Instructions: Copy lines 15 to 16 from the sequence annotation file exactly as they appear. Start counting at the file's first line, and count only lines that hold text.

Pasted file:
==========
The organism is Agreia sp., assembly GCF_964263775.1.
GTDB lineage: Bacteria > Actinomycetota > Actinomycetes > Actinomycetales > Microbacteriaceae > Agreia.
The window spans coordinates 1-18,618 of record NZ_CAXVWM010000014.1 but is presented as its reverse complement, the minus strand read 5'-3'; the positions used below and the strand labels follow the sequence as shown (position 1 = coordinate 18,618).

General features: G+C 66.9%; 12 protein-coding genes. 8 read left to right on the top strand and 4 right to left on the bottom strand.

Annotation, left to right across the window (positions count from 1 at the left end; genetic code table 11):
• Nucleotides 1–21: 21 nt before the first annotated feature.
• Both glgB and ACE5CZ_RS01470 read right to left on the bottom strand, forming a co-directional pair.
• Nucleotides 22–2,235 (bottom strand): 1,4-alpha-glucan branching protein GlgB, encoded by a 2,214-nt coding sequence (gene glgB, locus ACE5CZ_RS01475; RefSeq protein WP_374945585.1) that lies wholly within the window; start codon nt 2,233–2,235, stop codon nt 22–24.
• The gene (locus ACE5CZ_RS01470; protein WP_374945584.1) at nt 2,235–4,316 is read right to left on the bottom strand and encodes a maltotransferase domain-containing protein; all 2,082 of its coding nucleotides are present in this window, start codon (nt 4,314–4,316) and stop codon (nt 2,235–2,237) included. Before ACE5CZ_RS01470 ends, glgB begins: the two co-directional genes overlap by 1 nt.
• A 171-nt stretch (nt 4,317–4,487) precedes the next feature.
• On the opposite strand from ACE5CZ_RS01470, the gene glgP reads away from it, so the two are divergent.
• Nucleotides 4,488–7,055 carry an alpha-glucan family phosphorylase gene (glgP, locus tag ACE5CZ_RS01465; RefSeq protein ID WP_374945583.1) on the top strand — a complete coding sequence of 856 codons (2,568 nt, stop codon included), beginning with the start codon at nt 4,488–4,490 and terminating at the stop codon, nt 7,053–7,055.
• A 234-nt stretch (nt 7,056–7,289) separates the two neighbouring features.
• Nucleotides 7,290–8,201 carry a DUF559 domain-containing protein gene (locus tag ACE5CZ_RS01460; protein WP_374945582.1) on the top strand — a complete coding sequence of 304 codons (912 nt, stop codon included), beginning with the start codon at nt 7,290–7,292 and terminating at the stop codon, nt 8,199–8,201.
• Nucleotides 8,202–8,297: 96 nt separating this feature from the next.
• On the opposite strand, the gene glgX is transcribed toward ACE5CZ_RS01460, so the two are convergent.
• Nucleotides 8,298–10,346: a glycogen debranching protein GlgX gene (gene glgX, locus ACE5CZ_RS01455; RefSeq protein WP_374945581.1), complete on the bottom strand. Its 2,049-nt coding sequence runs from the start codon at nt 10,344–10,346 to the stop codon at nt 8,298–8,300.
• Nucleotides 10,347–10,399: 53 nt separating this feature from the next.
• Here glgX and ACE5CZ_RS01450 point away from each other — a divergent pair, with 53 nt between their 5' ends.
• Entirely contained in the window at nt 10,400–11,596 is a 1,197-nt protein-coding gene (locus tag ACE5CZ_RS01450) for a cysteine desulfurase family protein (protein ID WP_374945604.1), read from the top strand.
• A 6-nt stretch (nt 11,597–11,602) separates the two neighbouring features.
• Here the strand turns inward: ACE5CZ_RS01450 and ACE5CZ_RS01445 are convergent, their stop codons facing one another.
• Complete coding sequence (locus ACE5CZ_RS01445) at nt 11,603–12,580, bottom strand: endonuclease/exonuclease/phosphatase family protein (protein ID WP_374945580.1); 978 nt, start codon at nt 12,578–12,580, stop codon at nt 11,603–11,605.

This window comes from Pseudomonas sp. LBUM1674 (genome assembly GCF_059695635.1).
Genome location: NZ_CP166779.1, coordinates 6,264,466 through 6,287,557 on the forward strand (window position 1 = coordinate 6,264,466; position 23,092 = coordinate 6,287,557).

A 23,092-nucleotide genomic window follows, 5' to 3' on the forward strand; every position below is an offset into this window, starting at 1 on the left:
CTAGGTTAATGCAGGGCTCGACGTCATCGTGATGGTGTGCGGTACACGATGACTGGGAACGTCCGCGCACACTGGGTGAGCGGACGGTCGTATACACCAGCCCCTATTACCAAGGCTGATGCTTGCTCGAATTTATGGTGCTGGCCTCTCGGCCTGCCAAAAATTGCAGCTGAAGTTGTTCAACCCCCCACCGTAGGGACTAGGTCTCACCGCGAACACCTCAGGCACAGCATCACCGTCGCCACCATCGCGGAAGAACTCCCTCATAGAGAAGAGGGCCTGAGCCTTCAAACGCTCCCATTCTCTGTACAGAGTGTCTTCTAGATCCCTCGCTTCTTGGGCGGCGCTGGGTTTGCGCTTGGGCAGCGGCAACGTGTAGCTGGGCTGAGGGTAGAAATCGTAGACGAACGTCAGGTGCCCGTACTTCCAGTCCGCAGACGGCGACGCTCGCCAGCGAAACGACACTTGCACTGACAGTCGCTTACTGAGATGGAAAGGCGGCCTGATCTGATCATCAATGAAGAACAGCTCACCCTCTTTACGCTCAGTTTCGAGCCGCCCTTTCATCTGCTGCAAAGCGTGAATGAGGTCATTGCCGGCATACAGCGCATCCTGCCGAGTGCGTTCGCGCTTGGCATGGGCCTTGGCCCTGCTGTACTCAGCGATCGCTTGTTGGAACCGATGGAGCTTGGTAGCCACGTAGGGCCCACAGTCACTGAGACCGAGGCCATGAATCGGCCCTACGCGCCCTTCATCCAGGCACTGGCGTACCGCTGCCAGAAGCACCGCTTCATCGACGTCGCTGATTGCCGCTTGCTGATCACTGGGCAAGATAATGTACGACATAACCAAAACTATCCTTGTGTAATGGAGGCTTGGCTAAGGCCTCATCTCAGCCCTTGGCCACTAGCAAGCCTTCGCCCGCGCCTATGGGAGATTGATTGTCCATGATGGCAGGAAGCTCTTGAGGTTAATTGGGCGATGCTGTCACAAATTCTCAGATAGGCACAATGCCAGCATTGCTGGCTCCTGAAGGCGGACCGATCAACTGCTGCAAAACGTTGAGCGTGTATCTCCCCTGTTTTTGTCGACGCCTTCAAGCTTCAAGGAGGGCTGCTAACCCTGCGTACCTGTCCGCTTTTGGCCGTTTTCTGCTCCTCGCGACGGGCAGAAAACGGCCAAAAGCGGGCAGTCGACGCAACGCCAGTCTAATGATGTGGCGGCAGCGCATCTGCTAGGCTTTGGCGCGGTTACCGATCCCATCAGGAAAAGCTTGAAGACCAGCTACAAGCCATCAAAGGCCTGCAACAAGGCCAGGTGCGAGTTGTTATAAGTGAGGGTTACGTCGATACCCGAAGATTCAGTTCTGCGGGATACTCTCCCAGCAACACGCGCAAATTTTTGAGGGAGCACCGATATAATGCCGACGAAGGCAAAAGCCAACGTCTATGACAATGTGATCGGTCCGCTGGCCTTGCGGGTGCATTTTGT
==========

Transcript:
• Nucleotides 8,202–8,297: 96 nt separating this feature from the next.
• On the opposite strand, the gene glgX is transcribed toward ACE5CZ_RS01460, so the two are convergent.